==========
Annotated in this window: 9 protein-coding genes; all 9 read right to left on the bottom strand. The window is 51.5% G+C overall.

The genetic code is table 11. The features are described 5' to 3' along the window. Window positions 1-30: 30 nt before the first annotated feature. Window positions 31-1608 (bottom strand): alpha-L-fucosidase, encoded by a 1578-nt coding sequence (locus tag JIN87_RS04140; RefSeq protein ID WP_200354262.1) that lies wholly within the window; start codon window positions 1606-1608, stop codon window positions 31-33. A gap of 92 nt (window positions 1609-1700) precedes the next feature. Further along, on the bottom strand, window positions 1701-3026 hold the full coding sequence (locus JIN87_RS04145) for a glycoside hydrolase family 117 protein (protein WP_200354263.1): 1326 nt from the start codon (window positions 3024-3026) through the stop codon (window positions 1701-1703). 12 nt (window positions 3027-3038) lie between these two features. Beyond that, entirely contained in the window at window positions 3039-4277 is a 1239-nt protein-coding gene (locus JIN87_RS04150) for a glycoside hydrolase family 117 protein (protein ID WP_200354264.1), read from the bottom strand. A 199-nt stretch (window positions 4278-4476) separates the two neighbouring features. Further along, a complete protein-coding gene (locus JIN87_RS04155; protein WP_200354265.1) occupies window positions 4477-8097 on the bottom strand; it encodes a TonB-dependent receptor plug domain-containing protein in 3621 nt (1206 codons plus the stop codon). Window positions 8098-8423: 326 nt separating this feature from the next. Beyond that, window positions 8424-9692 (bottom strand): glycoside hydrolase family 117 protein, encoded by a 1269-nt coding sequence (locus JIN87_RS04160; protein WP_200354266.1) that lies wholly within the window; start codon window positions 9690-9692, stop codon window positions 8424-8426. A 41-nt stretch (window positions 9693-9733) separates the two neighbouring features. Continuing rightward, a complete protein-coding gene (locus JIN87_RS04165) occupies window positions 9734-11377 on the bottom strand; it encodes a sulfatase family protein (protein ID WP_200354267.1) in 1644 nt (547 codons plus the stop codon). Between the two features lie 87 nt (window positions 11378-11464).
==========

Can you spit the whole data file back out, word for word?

Annotated in this window: 9 protein-coding genes; all 9 read right to left on the bottom strand. The window is 51.5% G+C overall.

The genetic code is table 11. The features are described 5' to 3' along the window. Window positions 1-30: 30 nt before the first annotated feature. Window positions 31-1608 (bottom strand): alpha-L-fucosidase, encoded by a 1578-nt coding sequence (locus tag JIN87_RS04140; RefSeq protein ID WP_200354262.1) that lies wholly within the window; start codon window positions 1606-1608, stop codon window positions 31-33. A gap of 92 nt (window positions 1609-1700) precedes the next feature. Further along, on the bottom strand, window positions 1701-3026 hold the full coding sequence (locus JIN87_RS04145) for a glycoside hydrolase family 117 protein (protein WP_200354263.1): 1326 nt from the start codon (window positions 3024-3026) through the stop codon (window positions 1701-1703). 12 nt (window positions 3027-3038) lie between these two features. Beyond that, entirely contained in the window at window positions 3039-4277 is a 1239-nt protein-coding gene (locus JIN87_RS04150) for a glycoside hydrolase family 117 protein (protein ID WP_200354264.1), read from the bottom strand. A 199-nt stretch (window positions 4278-4476) separates the two neighbouring features. Further along, a complete protein-coding gene (locus JIN87_RS04155; protein WP_200354265.1) occupies window positions 4477-8097 on the bottom strand; it encodes a TonB-dependent receptor plug domain-containing protein in 3621 nt (1206 codons plus the stop codon). Window positions 8098-8423: 326 nt separating this feature from the next. Beyond that, window positions 8424-9692 (bottom strand): glycoside hydrolase family 117 protein, encoded by a 1269-nt coding sequence (locus JIN87_RS04160; protein WP_200354266.1) that lies wholly within the window; start codon window positions 9690-9692, stop codon window positions 8424-8426. A 41-nt stretch (window positions 9693-9733) separates the two neighbouring features. Continuing rightward, a complete protein-coding gene (locus JIN87_RS04165) occupies window positions 9734-11377 on the bottom strand; it encodes a sulfatase family protein (protein ID WP_200354267.1) in 1644 nt (547 codons plus the stop codon). Between the two features lie 87 nt (window positions 11378-11464).